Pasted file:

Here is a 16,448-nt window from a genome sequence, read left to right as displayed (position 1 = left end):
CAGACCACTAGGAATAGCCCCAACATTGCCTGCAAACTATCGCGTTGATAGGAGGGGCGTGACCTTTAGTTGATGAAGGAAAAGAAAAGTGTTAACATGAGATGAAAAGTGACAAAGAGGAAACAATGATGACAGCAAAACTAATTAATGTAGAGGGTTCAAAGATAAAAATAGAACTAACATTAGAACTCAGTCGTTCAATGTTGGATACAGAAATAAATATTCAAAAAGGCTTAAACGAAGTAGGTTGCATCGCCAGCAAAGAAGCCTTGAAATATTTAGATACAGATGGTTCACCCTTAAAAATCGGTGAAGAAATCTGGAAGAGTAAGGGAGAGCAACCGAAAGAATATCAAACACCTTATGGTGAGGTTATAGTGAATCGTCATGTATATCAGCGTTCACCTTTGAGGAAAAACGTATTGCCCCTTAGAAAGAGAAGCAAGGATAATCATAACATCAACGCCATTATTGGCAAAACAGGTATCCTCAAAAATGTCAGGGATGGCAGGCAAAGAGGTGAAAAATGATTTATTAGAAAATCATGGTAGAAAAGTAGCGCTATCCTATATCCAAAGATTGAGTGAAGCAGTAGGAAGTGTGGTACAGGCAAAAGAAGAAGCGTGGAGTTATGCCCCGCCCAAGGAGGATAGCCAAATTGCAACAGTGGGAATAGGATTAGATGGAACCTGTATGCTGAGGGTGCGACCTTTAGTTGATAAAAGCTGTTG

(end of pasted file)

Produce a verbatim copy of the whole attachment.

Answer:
Here is a 16,448-nt window from a genome sequence, read left to right as displayed (position 1 = left end):
CAGACCACTAGGAATAGCCCCAACATTGCCTGCAAACTATCGCGTTGATAGGAGGGGCGTGACCTTTAGTTGATGAAGGAAAAGAAAAGTGTTAACATGAGATGAAAAGTGACAAAGAGGAAACAATGATGACAGCAAAACTAATTAATGTAGAGGGTTCAAAGATAAAAATAGAACTAACATTAGAACTCAGTCGTTCAATGTTGGATACAGAAATAAATATTCAAAAAGGCTTAAACGAAGTAGGTTGCATCGCCAGCAAAGAAGCCTTGAAATATTTAGATACAGATGGTTCACCCTTAAAAATCGGTGAAGAAATCTGGAAGAGTAAGGGAGAGCAACCGAAAGAATATCAAACACCTTATGGTGAGGTTATAGTGAATCGTCATGTATATCAGCGTTCACCTTTGAGGAAAAACGTATTGCCCCTTAGAAAGAGAAGCAAGGATAATCATAACATCAACGCCATTATTGGCAAAACAGGTATCCTCAAAAATGTCAGGGATGGCAGGCAAAGAGGTGAAAAATGATTTATTAGAAAATCATGGTAGAAAAGTAGCGCTATCCTATATCCAAAGATTGAGTGAAGCAGTAGGAAGTGTGGTACAGGCAAAAGAAGAAGCGTGGAGTTATGCCCCGCCCAAGGAGGATAGCCAAATTGCAACAGTGGGAATAGGATTAGATGGAACCTGTATGCTGAGGGTGCGACCTTTAGTTGATAAAAGCTGTTG